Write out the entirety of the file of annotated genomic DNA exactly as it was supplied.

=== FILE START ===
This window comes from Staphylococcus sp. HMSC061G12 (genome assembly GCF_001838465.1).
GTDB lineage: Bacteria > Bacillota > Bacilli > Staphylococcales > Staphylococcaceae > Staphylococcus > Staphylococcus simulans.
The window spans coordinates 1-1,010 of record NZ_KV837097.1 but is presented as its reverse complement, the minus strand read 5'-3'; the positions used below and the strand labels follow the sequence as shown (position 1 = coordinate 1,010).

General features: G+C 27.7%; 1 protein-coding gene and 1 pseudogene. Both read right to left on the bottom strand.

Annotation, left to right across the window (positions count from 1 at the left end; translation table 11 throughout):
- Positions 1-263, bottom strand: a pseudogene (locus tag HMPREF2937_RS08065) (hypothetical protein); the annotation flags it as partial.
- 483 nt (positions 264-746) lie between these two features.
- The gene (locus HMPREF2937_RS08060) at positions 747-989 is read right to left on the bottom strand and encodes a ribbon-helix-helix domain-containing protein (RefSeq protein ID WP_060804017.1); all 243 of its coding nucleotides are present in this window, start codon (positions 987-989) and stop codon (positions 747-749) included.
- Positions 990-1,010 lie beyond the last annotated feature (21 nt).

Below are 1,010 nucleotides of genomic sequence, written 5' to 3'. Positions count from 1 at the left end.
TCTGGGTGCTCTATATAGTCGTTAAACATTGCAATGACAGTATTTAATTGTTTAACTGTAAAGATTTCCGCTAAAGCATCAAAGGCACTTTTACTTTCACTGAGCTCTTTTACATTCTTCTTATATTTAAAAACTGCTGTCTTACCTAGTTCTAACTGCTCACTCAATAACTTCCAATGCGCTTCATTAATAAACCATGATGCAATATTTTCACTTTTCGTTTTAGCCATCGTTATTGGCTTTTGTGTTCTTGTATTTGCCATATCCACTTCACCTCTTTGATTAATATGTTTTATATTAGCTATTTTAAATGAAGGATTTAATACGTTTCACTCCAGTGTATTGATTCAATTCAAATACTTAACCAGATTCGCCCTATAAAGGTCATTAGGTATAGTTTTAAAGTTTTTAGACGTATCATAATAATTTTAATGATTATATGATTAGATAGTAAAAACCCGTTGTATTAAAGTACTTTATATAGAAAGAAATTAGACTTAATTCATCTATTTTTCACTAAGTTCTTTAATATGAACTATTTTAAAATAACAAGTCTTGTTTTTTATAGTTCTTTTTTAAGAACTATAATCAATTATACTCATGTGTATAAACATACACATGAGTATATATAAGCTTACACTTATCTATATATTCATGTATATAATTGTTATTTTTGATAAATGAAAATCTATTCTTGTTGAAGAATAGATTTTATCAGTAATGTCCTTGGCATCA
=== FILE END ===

This window comes from Staphylococcus sp. HMSC061G12 (genome assembly GCF_001838465.1).
GTDB lineage: Bacteria > Bacillota > Bacilli > Staphylococcales > Staphylococcaceae > Staphylococcus > Staphylococcus simulans.
The window spans coordinates 1-1,010 of record NZ_KV837097.1 but is presented as its reverse complement, the minus strand read 5'-3'; the positions used below and the strand labels follow the sequence as shown (position 1 = coordinate 1,010).

General features: G+C 27.7%; 1 protein-coding gene and 1 pseudogene. Both read right to left on the bottom strand.

Annotation, left to right across the window (positions count from 1 at the left end; translation table 11 throughout):
- Positions 1-263, bottom strand: a pseudogene (locus tag HMPREF2937_RS08065) (hypothetical protein); the annotation flags it as partial.
- 483 nt (positions 264-746) lie between these two features.
- The gene (locus HMPREF2937_RS08060) at positions 747-989 is read right to left on the bottom strand and encodes a ribbon-helix-helix domain-containing protein (RefSeq protein ID WP_060804017.1); all 243 of its coding nucleotides are present in this window, start codon (positions 987-989) and stop codon (positions 747-749) included.
- Positions 990-1,010 lie beyond the last annotated feature (21 nt).

Below are 1,010 nucleotides of genomic sequence, written 5' to 3'. Positions count from 1 at the left end.
TCTGGGTGCTCTATATAGTCGTTAAACATTGCAATGACAGTATTTAATTGTTTAACTGTAAAGATTTCCGCTAAAGCATCAAAGGCACTTTTACTTTCACTGAGCTCTTTTACATTCTTCTTATATTTAAAAACTGCTGTCTTACCTAGTTCTAACTGCTCACTCAATAACTTCCAATGCGCTTCATTAATAAACCATGATGCAATATTTTCACTTTTCGTTTTAGCCATCGTTATTGGCTTTTGTGTTCTTGTATTTGCCATATCCACTTCACCTCTTTGATTAATATGTTTTATATTAGCTATTTTAAATGAAGGATTTAATACGTTTCACTCCAGTGTATTGATTCAATTCAAATACTTAACCAGATTCGCCCTATAAAGGTCATTAGGTATAGTTTTAAAGTTTTTAGACGTATCATAATAATTTTAATGATTATATGATTAGATAGTAAAAACCCGTTGTATTAAAGTACTTTATATAGAAAGAAATTAGACTTAATTCATCTATTTTTCACTAAGTTCTTTAATATGAACTATTTTAAAATAACAAGTCTTGTTTTTTATAGTTCTTTTTTAAGAACTATAATCAATTATACTCATGTGTATAAACATACACATGAGTATATATAAGCTTACACTTATCTATATATTCATGTATATAATTGTTATTTTTGATAAATGAAAATCTATTCTTGTTGAAGAATAGATTTTATCAGTAATGTCCTTGGCATCA